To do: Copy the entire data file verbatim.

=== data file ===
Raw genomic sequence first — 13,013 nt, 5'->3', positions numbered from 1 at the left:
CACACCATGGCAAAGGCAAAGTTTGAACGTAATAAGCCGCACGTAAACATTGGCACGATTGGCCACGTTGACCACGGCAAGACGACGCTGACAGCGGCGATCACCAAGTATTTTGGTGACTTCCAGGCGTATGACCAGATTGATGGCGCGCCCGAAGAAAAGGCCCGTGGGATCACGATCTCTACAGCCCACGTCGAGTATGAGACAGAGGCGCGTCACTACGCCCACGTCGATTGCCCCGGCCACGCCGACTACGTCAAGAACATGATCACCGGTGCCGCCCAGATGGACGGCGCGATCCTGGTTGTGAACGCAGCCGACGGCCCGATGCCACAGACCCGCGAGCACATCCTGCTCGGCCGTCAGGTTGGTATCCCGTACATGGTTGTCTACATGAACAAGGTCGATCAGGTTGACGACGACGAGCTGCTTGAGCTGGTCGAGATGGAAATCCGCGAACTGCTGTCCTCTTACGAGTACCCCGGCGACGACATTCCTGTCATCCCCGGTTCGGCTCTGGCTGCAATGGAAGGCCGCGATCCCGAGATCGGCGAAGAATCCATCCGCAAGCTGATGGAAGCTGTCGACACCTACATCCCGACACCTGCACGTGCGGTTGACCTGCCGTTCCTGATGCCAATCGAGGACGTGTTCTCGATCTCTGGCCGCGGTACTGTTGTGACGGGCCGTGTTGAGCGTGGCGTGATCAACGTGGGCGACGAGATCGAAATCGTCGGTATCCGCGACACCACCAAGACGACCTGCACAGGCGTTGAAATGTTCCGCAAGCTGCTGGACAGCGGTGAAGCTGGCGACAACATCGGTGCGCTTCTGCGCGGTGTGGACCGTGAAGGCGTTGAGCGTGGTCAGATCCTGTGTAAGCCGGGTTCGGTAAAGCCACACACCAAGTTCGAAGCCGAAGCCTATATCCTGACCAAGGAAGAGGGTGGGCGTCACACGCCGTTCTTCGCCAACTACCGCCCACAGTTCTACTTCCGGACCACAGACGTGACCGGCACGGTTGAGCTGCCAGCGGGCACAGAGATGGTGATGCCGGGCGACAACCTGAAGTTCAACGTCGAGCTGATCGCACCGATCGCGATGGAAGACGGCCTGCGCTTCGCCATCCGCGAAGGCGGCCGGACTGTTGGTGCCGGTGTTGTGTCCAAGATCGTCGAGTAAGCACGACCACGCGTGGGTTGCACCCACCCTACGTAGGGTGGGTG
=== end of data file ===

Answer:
Raw genomic sequence first — 13,013 nt, 5'->3', positions numbered from 1 at the left:
CACACCATGGCAAAGGCAAAGTTTGAACGTAATAAGCCGCACGTAAACATTGGCACGATTGGCCACGTTGACCACGGCAAGACGACGCTGACAGCGGCGATCACCAAGTATTTTGGTGACTTCCAGGCGTATGACCAGATTGATGGCGCGCCCGAAGAAAAGGCCCGTGGGATCACGATCTCTACAGCCCACGTCGAGTATGAGACAGAGGCGCGTCACTACGCCCACGTCGATTGCCCCGGCCACGCCGACTACGTCAAGAACATGATCACCGGTGCCGCCCAGATGGACGGCGCGATCCTGGTTGTGAACGCAGCCGACGGCCCGATGCCACAGACCCGCGAGCACATCCTGCTCGGCCGTCAGGTTGGTATCCCGTACATGGTTGTCTACATGAACAAGGTCGATCAGGTTGACGACGACGAGCTGCTTGAGCTGGTCGAGATGGAAATCCGCGAACTGCTGTCCTCTTACGAGTACCCCGGCGACGACATTCCTGTCATCCCCGGTTCGGCTCTGGCTGCAATGGAAGGCCGCGATCCCGAGATCGGCGAAGAATCCATCCGCAAGCTGATGGAAGCTGTCGACACCTACATCCCGACACCTGCACGTGCGGTTGACCTGCCGTTCCTGATGCCAATCGAGGACGTGTTCTCGATCTCTGGCCGCGGTACTGTTGTGACGGGCCGTGTTGAGCGTGGCGTGATCAACGTGGGCGACGAGATCGAAATCGTCGGTATCCGCGACACCACCAAGACGACCTGCACAGGCGTTGAAATGTTCCGCAAGCTGCTGGACAGCGGTGAAGCTGGCGACAACATCGGTGCGCTTCTGCGCGGTGTGGACCGTGAAGGCGTTGAGCGTGGTCAGATCCTGTGTAAGCCGGGTTCGGTAAAGCCACACACCAAGTTCGAAGCCGAAGCCTATATCCTGACCAAGGAAGAGGGTGGGCGTCACACGCCGTTCTTCGCCAACTACCGCCCACAGTTCTACTTCCGGACCACAGACGTGACCGGCACGGTTGAGCTGCCAGCGGGCACAGAGATGGTGATGCCGGGCGACAACCTGAAGTTCAACGTCGAGCTGATCGCACCGATCGCGATGGAAGACGGCCTGCGCTTCGCCATCCGCGAAGGCGGCCGGACTGTTGGTGCCGGTGTTGTGTCCAAGATCGTCGAGTAAGCACGACCACGCGTGGGTTGCACCCACCCTACGTAGGGTGGGTG